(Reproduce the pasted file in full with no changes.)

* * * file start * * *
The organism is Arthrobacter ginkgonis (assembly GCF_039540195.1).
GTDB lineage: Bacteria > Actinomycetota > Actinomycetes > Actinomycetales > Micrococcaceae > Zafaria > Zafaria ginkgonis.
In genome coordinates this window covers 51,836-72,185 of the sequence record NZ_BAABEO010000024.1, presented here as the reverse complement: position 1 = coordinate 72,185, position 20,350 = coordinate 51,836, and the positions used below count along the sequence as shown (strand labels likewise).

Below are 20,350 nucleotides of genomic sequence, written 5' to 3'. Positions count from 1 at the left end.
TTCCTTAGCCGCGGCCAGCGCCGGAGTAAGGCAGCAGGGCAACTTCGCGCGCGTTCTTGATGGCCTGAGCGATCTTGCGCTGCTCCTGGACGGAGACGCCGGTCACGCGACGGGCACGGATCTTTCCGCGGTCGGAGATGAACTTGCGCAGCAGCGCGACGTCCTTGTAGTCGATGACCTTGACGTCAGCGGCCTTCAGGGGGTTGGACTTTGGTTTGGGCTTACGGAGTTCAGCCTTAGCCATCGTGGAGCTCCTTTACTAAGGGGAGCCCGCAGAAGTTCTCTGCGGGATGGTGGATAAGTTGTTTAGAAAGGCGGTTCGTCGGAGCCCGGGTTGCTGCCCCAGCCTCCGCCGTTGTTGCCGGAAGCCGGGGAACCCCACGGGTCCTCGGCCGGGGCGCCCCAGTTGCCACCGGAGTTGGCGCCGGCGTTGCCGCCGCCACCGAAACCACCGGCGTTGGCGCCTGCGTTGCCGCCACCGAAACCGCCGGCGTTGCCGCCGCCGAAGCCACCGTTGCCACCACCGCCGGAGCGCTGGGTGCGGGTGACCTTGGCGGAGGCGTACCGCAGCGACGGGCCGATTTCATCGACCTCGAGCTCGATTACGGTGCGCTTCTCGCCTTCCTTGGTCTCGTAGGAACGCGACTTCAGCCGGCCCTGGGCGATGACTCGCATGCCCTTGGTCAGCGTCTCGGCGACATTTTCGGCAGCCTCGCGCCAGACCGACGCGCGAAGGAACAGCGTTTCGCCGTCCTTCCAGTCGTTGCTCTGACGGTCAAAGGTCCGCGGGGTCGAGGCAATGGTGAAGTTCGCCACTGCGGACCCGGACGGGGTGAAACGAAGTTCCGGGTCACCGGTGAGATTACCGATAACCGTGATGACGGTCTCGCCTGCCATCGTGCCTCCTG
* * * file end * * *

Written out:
The organism is Arthrobacter ginkgonis (assembly GCF_039540195.1).
GTDB lineage: Bacteria > Actinomycetota > Actinomycetes > Actinomycetales > Micrococcaceae > Zafaria > Zafaria ginkgonis.
In genome coordinates this window covers 51,836-72,185 of the sequence record NZ_BAABEO010000024.1, presented here as the reverse complement: position 1 = coordinate 72,185, position 20,350 = coordinate 51,836, and the positions used below count along the sequence as shown (strand labels likewise).

Below are 20,350 nucleotides of genomic sequence, written 5' to 3'. Positions count from 1 at the left end.
TTCCTTAGCCGCGGCCAGCGCCGGAGTAAGGCAGCAGGGCAACTTCGCGCGCGTTCTTGATGGCCTGAGCGATCTTGCGCTGCTCCTGGACGGAGACGCCGGTCACGCGACGGGCACGGATCTTTCCGCGGTCGGAGATGAACTTGCGCAGCAGCGCGACGTCCTTGTAGTCGATGACCTTGACGTCAGCGGCCTTCAGGGGGTTGGACTTTGGTTTGGGCTTACGGAGTTCAGCCTTAGCCATCGTGGAGCTCCTTTACTAAGGGGAGCCCGCAGAAGTTCTCTGCGGGATGGTGGATAAGTTGTTTAGAAAGGCGGTTCGTCGGAGCCCGGGTTGCTGCCCCAGCCTCCGCCGTTGTTGCCGGAAGCCGGGGAACCCCACGGGTCCTCGGCCGGGGCGCCCCAGTTGCCACCGGAGTTGGCGCCGGCGTTGCCGCCGCCACCGAAACCACCGGCGTTGGCGCCTGCGTTGCCGCCACCGAAACCGCCGGCGTTGCCGCCGCCGAAGCCACCGTTGCCACCACCGCCGGAGCGCTGGGTGCGGGTGACCTTGGCGGAGGCGTACCGCAGCGACGGGCCGATTTCATCGACCTCGAGCTCGATTACGGTGCGCTTCTCGCCTTCCTTGGTCTCGTAGGAACGCGACTTCAGCCGGCCCTGGGCGATGACTCGCATGCCCTTGGTCAGCGTCTCGGCGACATTTTCGGCAGCCTCGCGCCAGACCGACGCGCGAAGGAACAGCGTTTCGCCGTCCTTCCAGTCGTTGCTCTGACGGTCAAAGGTCCGCGGGGTCGAGGCAATGGTGAAGTTCGCCACTGCGGACCCGGACGGGGTGAAACGAAGTTCCGGGTCACCGGTGAGATTACCGATAACCGTGATGACGGTCTCGCCTGCCATCGTGCCTCCTG